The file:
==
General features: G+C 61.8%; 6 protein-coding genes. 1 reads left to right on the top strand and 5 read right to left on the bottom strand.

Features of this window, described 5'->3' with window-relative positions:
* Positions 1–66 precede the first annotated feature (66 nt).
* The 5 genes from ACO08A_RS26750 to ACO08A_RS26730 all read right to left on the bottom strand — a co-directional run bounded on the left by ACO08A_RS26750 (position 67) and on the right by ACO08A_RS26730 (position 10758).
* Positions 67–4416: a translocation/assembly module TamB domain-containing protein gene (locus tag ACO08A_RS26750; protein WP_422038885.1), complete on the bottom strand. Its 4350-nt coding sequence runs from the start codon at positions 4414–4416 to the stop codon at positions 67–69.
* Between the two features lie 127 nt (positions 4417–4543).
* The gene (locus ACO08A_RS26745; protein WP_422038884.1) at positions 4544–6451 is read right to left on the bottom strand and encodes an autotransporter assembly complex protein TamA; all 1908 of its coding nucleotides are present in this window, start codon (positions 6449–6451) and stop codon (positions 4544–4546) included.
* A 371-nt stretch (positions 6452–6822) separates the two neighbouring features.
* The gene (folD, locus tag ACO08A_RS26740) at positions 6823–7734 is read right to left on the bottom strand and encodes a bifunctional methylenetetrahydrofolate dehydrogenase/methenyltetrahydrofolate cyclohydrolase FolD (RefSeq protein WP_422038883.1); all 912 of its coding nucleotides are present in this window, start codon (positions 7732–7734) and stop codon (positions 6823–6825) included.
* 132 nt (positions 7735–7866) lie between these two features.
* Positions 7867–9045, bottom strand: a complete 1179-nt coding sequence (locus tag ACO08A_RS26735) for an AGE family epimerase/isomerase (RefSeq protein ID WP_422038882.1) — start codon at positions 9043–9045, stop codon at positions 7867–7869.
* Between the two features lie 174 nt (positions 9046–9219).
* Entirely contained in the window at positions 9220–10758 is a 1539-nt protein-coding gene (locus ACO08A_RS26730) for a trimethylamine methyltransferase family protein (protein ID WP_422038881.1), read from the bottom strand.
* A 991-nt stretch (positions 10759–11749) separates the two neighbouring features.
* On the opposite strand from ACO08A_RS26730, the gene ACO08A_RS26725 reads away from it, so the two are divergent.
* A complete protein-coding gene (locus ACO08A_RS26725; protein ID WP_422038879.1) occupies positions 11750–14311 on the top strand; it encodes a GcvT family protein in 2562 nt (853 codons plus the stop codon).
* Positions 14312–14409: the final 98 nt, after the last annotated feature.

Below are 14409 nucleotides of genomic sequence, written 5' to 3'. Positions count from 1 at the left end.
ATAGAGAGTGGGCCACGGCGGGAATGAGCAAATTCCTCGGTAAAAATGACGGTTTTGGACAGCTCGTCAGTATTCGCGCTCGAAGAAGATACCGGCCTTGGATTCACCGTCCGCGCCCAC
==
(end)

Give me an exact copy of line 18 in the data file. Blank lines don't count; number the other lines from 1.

Below are 14409 nucleotides of genomic sequence, written 5' to 3'. Positions count from 1 at the left end.